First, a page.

D. J. Bernstein
Internet publication

The tinydns, walldns, and rbldns programs

``In fact, we were previously in exactly that situation, with a BIND failure for one reason or another about every couple of months. Each time it failed, it caused e-mail service disruption. We thought about writing more and better monitoring to try to figure out when it crashed and fix the problem, but in the end we just switched to tinydns for that portion of our DNS system. It's been rock-solid ever since.'' Russ Allbery, Systems Administrator, Leland Systems, Stanford University, October 2000

Simplicity and power

The djbdns package includes three servers that publish local host information: tinydns, walldns, and rbldns. Every aspect of configuration was rethought from the perspective of an overworked administrator who has better things to do than play with DNS.

tinydns handles basic DNS service. The tinydns-data file format combines the flexibility of zone files with the convenience of modern zone-building tools. Host information is stored in one file. PTR records are handled automatically. Changes can be scheduled in advance, with TTLs handled automatically.

tinydns has several load-balancing features. It automatically selects a random set of 8 servers from a cluster of any size. It allows easy removal of dead servers by external monitoring tools. It also supports client differentiation, checking the client's IP address and choosing one of several clusters accordingly.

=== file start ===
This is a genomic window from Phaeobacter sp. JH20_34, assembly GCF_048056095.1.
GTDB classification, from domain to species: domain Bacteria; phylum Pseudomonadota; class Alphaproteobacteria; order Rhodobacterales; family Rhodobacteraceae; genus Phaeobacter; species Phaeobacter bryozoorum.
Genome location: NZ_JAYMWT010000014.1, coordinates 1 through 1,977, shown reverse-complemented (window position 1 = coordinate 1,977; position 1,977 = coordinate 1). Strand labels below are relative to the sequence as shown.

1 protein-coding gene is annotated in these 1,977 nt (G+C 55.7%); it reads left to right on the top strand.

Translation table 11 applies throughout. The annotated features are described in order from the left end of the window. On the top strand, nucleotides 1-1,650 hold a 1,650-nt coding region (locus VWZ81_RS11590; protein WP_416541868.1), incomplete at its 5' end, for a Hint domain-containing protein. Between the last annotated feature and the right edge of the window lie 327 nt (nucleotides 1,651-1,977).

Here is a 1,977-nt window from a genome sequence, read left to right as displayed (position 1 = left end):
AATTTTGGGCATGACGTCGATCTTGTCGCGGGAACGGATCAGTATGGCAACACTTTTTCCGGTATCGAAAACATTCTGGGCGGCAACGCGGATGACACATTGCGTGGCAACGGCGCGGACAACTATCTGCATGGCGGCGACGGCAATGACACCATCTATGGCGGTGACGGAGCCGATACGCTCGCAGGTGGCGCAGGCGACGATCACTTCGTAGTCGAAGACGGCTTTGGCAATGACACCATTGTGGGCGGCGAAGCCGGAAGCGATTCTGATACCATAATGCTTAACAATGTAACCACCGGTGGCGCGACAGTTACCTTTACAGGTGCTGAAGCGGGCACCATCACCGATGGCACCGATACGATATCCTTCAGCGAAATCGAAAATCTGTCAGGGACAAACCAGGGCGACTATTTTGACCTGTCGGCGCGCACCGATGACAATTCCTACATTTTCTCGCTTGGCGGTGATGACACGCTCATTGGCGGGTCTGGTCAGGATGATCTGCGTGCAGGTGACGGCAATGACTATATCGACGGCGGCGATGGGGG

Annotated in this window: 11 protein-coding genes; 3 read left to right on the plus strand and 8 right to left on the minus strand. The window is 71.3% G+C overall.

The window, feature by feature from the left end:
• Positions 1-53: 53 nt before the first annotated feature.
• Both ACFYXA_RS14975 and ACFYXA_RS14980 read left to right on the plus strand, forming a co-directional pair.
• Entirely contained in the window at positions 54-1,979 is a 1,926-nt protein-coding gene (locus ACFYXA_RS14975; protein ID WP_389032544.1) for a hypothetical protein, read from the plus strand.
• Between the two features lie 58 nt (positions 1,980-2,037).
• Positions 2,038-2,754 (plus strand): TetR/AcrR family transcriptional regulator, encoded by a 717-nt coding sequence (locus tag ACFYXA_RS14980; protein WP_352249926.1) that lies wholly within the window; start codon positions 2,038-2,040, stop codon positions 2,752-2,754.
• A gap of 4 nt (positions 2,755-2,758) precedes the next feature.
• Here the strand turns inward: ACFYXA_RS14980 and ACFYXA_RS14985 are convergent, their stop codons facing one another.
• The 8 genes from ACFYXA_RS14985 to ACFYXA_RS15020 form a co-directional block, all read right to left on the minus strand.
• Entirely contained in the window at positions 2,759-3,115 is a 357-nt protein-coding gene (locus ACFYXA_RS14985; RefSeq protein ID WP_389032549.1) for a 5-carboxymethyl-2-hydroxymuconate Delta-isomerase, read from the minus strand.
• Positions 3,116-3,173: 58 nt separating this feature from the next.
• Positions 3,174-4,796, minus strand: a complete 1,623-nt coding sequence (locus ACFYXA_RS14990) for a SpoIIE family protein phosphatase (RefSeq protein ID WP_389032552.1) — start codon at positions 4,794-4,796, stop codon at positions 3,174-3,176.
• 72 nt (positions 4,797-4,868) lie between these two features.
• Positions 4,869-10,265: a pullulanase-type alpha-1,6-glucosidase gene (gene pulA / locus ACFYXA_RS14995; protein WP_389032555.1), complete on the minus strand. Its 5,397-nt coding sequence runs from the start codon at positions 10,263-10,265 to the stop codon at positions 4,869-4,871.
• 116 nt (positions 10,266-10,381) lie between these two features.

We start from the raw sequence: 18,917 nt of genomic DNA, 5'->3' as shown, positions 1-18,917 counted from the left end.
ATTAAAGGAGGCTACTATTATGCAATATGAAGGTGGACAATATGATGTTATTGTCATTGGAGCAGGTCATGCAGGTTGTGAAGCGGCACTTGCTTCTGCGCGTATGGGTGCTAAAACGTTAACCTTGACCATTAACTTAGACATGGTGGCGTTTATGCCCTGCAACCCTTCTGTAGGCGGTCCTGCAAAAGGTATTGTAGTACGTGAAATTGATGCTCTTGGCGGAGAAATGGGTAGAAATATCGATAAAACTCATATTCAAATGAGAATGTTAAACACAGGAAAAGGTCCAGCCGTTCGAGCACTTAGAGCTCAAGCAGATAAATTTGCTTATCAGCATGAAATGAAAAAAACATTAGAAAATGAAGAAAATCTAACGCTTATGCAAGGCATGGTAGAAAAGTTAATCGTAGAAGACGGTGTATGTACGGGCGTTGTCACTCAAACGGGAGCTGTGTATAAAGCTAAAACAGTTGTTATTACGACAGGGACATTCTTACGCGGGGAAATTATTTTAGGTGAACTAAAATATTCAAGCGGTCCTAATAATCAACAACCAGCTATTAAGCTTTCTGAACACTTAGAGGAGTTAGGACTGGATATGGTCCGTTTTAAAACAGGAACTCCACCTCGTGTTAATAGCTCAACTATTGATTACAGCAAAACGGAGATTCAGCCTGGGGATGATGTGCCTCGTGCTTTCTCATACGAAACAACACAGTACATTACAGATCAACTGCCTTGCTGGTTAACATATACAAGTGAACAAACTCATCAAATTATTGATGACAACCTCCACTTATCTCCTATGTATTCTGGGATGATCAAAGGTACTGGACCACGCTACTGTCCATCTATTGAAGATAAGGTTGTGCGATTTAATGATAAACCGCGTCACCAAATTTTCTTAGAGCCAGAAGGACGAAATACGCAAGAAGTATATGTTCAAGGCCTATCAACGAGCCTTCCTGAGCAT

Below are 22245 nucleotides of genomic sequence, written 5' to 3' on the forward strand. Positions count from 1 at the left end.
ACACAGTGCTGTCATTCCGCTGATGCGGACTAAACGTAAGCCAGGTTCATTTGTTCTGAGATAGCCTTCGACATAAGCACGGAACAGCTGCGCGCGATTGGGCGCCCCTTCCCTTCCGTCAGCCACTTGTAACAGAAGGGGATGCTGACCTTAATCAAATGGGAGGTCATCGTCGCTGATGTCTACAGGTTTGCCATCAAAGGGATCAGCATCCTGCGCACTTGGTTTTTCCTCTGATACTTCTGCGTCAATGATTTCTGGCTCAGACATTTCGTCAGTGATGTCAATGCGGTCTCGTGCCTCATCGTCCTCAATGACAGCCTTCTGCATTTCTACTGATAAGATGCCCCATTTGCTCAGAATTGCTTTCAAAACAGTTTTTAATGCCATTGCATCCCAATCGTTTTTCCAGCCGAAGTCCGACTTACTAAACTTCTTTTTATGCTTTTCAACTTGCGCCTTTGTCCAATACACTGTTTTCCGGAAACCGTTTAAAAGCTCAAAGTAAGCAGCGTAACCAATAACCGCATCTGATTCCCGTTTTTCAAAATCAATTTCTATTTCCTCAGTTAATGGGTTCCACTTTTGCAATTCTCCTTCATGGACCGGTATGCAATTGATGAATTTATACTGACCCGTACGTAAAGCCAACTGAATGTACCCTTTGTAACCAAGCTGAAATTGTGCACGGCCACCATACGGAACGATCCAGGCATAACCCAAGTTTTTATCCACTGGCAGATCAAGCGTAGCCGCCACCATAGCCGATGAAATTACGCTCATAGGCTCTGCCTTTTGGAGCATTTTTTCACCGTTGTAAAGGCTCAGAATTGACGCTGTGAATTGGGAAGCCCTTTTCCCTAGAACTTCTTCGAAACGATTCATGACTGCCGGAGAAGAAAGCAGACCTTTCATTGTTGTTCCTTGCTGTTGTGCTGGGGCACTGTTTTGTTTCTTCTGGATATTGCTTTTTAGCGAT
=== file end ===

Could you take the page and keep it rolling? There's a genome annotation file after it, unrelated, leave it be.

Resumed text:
(In contrast: As of November 2002, the BIND company's web pages say ``We have also received several requests to improve BIND's ability to do load balancing. We are reluctant to do so.'')

walldns is a reverse DNS wall. It lets firewalled sites access name-checking servers without revealing true host information.

rbldns publishes lists of IP addresses, such as DUL or RBL, through DNS. This could be done with a general-purpose server, but rbldns uses much less memory and much less disk space. For example, John Levine reported in September 2001 that DUL, RSS, and RBL took only 4.9MB, 1.4MB, and 89K in rbldns-data format.


Databases for tinydns and rbldns are compiled into cdb format. The servers start responding immediately, even if the database is a gigabyte or more. (In contrast: BIND cannot answer questions until it has loaded all your data into memory.)

One site reported tinydns answering 6000 queries per second on a dual Pentium III-1000 using 40% of one CPU. That's real queries, not peak performance in lab tests.

While a new database is being compiled, the servers continue to answer queries from the old database. There is no gap in DNS service when the new database is finished. The old database is left in place if anything goes wrong.

Database compilation is very fast. One site reported tinydns-data taking under a minute on a Pentium III-550 to create a 350-megabyte data.cdb covering almost 300000 domains.